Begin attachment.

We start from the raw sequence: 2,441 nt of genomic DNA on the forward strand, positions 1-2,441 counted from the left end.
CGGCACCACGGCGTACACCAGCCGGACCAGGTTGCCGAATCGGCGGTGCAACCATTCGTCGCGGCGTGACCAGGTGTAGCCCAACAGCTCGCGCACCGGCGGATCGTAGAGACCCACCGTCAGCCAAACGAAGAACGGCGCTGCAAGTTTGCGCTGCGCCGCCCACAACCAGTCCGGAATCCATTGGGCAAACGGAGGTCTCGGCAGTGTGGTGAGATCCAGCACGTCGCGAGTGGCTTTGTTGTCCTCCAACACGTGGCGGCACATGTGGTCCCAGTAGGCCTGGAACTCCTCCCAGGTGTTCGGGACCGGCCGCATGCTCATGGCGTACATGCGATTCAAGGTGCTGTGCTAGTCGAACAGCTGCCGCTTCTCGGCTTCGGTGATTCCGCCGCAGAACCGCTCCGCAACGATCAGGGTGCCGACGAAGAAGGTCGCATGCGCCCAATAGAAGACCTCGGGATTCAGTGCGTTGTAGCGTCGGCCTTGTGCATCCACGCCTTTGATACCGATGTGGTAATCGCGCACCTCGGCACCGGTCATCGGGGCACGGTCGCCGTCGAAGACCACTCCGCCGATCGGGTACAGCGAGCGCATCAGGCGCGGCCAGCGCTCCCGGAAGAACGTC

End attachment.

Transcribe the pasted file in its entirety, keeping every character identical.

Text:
We start from the raw sequence: 2,441 nt of genomic DNA on the forward strand, positions 1-2,441 counted from the left end.
CGGCACCACGGCGTACACCAGCCGGACCAGGTTGCCGAATCGGCGGTGCAACCATTCGTCGCGGCGTGACCAGGTGTAGCCCAACAGCTCGCGCACCGGCGGATCGTAGAGACCCACCGTCAGCCAAACGAAGAACGGCGCTGCAAGTTTGCGCTGCGCCGCCCACAACCAGTCCGGAATCCATTGGGCAAACGGAGGTCTCGGCAGTGTGGTGAGATCCAGCACGTCGCGAGTGGCTTTGTTGTCCTCCAACACGTGGCGGCACATGTGGTCCCAGTAGGCCTGGAACTCCTCCCAGGTGTTCGGGACCGGCCGCATGCTCATGGCGTACATGCGATTCAAGGTGCTGTGCTAGTCGAACAGCTGCCGCTTCTCGGCTTCGGTGATTCCGCCGCAGAACCGCTCCGCAACGATCAGGGTGCCGACGAAGAAGGTCGCATGCGCCCAATAGAAGACCTCGGGATTCAGTGCGTTGTAGCGTCGGCCTTGTGCATCCACGCCTTTGATACCGATGTGGTAATCGCGCACCTCGGCACCGGTCATCGGGGCACGGTCGCCGTCGAAGACCACTCCGCCGATCGGGTACAGCGAGCGCATCAGGCGCGGCCAGCGCTCCCGGAAGAACGTC